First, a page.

Scientists at Northwestern Univ. have developed a new technique for creating non-equilibrium systems, which experience constant changes in energy and phases, such as temperature fluctuations, freezing and melting, or movement. The method, which involves injecting energy through oscillations to force particles to self-assemble under non-equilibrium conditions, should help us understand the fundamentals of this mysterious topic.
Research led by Penn State Univ. and Cornell Univ. physicists is studying "spintorque" in devices that combine a standard magnetic material with a new material known as a topological insulator. The new insulator, which is made of bismuth selenide and operates at room temperature, overcomes one of the key challenges to developing a spintronics technology based on spin-orbit coupling.
More than a decade ago, news of a Namibian desert beetle’s efficient water collection system inspired engineers to try and reproduce these surfaces in the laboratory. Small-scale advances in fluid physics, materials engineering and nanoscience since that time have brought them close to succeeding. And their work could have impact on a wide range of industries at the macroscale.
Researchers from NIST and California Institute of Technology (Caltech) have demonstrated a new design for an atomic clock that is based on a chip-scale frequency comb, or a microcomb. The microcomb clock, featured in Optica, is the first demonstration of all-optical control of the microcomb, and its accurate conversion of optical frequencies to lower microwave frequencies.
Spinach gave Popeye super strength, but it also holds the promise of a different power for a group of scientists: the ability to convert sunlight into a clean, efficient alternative fuel. Purdue Univ. physicists are part of an international group using spinach to study the proteins involved in photosynthesis, the process by which plants convert the sun’s energy into carbohydrates used to power cellular processes.
A team of Dartmouth scientists and their colleagues have devised a breakthrough laser that uses a single artificial atom to generate and emit particles of light—and may play a crucial role in the development of quantum computers, which are predicted to eventually outperform even today’s most powerful supercomputers.
Empty space is a bubbling soup of various virtual particles popping in and out of existence. Theorists from Austria and Vienna have recently proposed a way to amplify the force of these counter-intuitive phenomena called “vacuum fluctuations” by several orders of magnitude using a transmission line, channelling virtual photons. The strategy could have profound implications for understanding Casimir and Van der Waals forces.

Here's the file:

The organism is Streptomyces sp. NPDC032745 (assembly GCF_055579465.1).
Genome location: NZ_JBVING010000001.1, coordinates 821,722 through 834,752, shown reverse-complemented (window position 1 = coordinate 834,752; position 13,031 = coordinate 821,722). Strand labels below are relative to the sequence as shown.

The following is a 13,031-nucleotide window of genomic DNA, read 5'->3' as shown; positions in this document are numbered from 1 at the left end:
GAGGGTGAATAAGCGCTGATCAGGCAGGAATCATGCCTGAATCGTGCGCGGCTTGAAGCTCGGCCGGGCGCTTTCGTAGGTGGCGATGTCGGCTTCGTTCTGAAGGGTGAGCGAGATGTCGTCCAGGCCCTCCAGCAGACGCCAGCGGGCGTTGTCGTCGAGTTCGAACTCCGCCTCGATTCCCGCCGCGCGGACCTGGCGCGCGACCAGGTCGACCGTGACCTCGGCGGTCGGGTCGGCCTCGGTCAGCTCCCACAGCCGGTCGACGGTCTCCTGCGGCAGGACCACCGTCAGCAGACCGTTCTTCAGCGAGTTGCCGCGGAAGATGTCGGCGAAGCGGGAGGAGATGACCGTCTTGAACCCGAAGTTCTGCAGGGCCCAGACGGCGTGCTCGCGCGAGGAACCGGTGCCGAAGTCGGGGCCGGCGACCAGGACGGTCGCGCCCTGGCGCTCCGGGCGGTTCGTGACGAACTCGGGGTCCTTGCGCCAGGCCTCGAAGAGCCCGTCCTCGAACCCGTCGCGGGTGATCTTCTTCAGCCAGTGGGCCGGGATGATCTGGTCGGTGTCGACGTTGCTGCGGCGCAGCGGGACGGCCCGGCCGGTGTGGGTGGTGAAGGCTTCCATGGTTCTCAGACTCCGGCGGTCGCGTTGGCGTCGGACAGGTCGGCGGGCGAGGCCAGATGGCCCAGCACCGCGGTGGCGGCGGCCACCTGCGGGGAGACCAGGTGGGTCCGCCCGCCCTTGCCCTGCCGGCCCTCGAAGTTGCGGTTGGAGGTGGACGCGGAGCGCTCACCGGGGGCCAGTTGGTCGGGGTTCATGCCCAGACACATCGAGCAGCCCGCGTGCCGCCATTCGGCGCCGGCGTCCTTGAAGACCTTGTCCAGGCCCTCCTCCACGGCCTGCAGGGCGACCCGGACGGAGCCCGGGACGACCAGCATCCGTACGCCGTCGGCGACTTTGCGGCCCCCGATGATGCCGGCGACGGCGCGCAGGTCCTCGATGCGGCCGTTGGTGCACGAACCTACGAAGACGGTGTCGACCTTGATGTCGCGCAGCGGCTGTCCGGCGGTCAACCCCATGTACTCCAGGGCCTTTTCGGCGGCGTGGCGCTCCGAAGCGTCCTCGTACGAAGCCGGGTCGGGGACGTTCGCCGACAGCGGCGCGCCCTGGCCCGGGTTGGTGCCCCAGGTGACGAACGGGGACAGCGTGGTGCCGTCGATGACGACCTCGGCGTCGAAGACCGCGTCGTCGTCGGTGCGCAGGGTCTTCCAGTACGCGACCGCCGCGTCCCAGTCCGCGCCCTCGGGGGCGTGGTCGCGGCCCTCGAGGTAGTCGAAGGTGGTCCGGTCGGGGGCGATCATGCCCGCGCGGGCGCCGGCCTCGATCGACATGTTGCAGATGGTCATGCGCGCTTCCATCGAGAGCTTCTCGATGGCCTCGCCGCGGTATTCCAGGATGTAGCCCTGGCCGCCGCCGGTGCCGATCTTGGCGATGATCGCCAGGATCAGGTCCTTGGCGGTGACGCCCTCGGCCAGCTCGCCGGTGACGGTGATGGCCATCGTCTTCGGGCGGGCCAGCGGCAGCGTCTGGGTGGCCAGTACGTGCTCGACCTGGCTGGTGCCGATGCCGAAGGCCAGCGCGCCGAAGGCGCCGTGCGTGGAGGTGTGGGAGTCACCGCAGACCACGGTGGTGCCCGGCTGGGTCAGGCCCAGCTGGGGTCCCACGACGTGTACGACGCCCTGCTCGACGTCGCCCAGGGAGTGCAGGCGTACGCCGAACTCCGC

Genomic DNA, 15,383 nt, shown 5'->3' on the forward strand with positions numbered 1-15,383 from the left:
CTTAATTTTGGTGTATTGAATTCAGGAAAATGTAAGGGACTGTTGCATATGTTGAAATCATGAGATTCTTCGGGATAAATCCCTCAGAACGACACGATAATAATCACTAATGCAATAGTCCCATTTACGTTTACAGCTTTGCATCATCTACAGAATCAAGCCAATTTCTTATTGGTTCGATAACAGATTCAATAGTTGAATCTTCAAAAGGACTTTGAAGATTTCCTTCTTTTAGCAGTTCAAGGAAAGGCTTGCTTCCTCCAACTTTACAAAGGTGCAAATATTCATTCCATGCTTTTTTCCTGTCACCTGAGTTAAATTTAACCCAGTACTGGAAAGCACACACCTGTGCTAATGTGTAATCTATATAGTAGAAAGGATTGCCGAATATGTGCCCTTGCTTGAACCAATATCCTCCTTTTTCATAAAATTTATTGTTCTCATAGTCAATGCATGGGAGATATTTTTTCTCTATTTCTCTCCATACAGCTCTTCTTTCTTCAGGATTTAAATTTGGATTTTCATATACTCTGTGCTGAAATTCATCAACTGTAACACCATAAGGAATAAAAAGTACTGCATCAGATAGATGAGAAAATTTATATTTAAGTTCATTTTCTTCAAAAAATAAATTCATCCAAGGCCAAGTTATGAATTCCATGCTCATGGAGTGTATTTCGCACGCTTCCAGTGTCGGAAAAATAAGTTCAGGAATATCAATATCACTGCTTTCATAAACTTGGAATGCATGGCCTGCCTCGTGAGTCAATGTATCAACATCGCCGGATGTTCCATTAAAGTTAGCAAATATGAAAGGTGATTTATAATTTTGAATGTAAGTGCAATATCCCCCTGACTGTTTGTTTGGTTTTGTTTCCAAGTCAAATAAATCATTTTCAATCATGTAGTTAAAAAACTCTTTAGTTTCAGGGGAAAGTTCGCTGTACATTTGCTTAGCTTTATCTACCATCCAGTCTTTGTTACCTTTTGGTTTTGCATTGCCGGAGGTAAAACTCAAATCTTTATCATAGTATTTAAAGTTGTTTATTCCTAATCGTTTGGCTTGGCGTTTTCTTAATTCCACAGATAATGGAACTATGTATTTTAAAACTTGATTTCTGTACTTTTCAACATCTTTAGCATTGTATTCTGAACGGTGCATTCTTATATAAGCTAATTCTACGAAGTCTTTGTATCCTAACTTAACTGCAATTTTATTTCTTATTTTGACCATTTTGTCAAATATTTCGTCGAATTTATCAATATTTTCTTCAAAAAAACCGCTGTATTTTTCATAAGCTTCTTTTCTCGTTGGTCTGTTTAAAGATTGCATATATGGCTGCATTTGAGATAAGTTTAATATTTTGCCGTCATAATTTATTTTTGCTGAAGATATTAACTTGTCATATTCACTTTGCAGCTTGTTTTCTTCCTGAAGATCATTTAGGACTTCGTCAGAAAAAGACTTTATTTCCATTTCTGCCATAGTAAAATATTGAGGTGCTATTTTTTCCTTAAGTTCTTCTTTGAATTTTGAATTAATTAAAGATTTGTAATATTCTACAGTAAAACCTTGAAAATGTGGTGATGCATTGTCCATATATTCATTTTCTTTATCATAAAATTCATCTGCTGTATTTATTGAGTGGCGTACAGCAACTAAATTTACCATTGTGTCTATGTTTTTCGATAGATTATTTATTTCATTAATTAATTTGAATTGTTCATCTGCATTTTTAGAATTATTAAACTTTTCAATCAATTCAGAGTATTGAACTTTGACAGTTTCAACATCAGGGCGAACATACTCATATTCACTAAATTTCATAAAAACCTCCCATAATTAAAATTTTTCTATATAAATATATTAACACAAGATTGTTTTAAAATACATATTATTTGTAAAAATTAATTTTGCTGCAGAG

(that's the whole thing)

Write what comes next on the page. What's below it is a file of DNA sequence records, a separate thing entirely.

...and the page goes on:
Researchers in Spain have announced their successful effort to build a silicon 1-D optomechanical crystal so that it allows both phonons and photons to localize in a stable way. This marks an opportunity to study the interaction between electromagnetic radiation and mechanical vibrations of matter with a new level of precision.
Graphene, a material that consists of a lattice of carbon atoms, one atom thick, is widely touted as being the most electrically conductive material ever studied. However, not all graphene is the same. With so few atoms comprising the entirety of the material, the arrangement of each one has an impact on its overall function.
Applying just the right amount of tension to a chain of carbon atoms can turn it from a metallic conductor to an insulator, according to Rice Univ. scientists. Stretching the material known as carbyne by just 3% can begin to change its properties in ways that engineers might find useful for mechanically activated nanoscale electronics and optics.
Using two thin, tiny gold nanorods 10,000 times thinner than a human hair, researchers from the U.S. and Germany have succeeded in creating an adjustable filter for so-called circularly polarized light. This switch for nano-optics is made from two tiny gold rods that reversibly change their optical properties when specific DNA molecules are added.
Lawrence Livermore National Laboratory scientists for the first time have experimentally re-created the conditions that exist deep inside giant planets, such as Jupiter, Uranus and many of the planets recently discovered outside our solar system. Researchers can now re-create and accurately measure material properties that control how these planets evolve over time, information essential for understanding how these massive objects form.
Ultra-fast x-ray laser research led by Kansas State Univ. has provided scientists with a snapshot of a fundamental molecular phenomenon. The finding sheds new light on microscopic electron motion in molecules. The researchers measured at which distances between the two atoms the electron transfer can occur.